The conspirator in me projects my behavioral assumptions on to you and concludes that you posted this at a time when it could be quickly buried by today’s Diecast. Its what I’d do if I was a productive polymath.

    1. Tizzy says:

      The Diecast is still not up right now. I blame you for giving Shamus such an easy way to prove your theory wrong…

      1. Wide and Nerdy says:

        lol, I was thinking “he wouldn’t do that” but yes he would. This is the guy who used to post “first” on his own posts to spite others who were doing it.

        I wasn’t trying to be accusatory though. I’m just saying I’m a private guy and when I put myself out there like that. I’m quick to delete or bury it.

      2. Shamus says:

        Spoiler: We recorded a MASSIVE Diecast this week, in honor of episode #100. Josh is editing it this week. I have no idea when it will appear, or how much he’ll break it up into episodes, or what.

        1. Tizzy says:

          This makes me so happy. Really looking forward to it…

        2. Wide And Nerdy says:

          For the record, I really liked it when you were posting “first” to spite first posters (in case I wasn’t clear before). Very satisfying.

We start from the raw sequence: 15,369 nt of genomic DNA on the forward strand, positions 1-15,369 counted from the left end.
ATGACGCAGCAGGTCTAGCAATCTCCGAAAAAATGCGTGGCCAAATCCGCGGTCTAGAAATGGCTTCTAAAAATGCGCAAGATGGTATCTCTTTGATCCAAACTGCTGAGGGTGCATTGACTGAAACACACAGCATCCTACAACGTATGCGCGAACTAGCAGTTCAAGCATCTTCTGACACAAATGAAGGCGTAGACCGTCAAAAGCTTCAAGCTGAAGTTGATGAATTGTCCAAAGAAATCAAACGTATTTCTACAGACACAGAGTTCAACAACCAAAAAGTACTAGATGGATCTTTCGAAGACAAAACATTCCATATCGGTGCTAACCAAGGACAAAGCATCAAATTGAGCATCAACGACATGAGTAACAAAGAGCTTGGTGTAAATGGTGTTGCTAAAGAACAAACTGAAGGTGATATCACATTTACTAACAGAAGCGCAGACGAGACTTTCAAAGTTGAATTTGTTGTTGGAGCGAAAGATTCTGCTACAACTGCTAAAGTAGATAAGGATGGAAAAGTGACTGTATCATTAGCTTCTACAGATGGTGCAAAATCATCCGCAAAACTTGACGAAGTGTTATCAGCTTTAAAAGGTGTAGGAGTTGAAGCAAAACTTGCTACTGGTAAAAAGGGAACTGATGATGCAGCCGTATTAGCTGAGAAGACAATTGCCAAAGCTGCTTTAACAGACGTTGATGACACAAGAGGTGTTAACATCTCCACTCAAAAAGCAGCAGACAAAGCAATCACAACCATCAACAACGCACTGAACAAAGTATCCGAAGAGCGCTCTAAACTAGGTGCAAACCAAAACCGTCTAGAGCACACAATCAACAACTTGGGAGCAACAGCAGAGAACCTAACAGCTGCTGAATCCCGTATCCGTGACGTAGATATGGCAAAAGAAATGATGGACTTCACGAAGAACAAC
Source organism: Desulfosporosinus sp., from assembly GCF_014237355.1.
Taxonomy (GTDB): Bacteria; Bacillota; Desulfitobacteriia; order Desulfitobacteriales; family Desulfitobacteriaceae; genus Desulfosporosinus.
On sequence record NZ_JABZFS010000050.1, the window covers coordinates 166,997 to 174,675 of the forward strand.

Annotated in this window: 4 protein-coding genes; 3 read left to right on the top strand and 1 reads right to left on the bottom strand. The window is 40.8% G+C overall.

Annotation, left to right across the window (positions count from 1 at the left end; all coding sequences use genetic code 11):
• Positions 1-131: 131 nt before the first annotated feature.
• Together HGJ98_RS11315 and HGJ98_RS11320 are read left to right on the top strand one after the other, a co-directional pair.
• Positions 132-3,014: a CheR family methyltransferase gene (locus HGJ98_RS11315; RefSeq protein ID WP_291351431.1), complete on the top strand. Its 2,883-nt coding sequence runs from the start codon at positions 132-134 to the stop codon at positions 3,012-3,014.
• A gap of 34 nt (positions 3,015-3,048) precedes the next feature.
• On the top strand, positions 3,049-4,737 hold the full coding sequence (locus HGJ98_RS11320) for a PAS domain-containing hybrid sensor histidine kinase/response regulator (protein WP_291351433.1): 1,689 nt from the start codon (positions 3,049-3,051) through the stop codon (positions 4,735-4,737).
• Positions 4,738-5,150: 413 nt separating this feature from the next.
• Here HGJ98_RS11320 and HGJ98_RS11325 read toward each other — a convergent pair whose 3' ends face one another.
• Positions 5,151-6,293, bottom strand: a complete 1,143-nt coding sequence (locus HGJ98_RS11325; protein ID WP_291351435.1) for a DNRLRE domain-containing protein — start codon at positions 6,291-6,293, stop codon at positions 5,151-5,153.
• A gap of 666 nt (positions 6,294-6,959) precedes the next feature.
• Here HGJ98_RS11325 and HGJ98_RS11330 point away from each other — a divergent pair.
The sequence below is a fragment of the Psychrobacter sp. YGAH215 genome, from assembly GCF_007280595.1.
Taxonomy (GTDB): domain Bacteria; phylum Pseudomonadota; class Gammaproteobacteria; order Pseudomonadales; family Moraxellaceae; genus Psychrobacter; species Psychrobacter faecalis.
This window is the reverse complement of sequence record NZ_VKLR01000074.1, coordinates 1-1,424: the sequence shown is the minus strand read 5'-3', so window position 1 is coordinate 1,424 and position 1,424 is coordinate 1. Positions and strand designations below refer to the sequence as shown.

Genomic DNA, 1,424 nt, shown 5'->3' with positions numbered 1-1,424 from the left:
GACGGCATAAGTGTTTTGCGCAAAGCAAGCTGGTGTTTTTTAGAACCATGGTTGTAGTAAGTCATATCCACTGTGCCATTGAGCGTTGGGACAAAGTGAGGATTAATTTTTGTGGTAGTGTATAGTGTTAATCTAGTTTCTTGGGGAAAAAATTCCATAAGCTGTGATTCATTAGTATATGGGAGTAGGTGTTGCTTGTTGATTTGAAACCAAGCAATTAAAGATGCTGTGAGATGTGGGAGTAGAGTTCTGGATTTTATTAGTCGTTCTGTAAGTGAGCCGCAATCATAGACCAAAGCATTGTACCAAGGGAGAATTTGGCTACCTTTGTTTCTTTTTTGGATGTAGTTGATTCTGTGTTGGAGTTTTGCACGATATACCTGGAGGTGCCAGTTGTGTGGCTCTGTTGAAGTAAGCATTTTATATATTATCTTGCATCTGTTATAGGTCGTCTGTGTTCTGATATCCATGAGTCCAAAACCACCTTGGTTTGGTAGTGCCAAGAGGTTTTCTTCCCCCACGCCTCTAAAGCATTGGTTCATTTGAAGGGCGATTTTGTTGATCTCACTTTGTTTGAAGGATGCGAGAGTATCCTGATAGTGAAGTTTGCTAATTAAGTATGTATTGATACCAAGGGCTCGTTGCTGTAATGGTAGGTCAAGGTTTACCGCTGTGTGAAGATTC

19. Cybron says:

    I just finished reading an interesting account by a guy who had a psychotic break induced by drugs and sleep deprivation. It sounds very much like you say in terms of dream logic, and also sounds pretty similar to the incident your friend had (except bigger).

    I also find it interesting to compare this stuff with what we know about how memory works. Memory is not a tape recorder; it’s more comparable to a set of pointers (as in programming). These events happened, with these people. This is notable because it means our memories are not static, they can and will be influenced by our later perception of the events and people involved with them. If you have a friendly memory of someone and your relationship with that person later sours for some reason, your earlier memory may be revised to depict them as less friendly. I can’t help but wonder if psychotic episodes involve scrambling those pointers around.

    1. 4th Dimension says: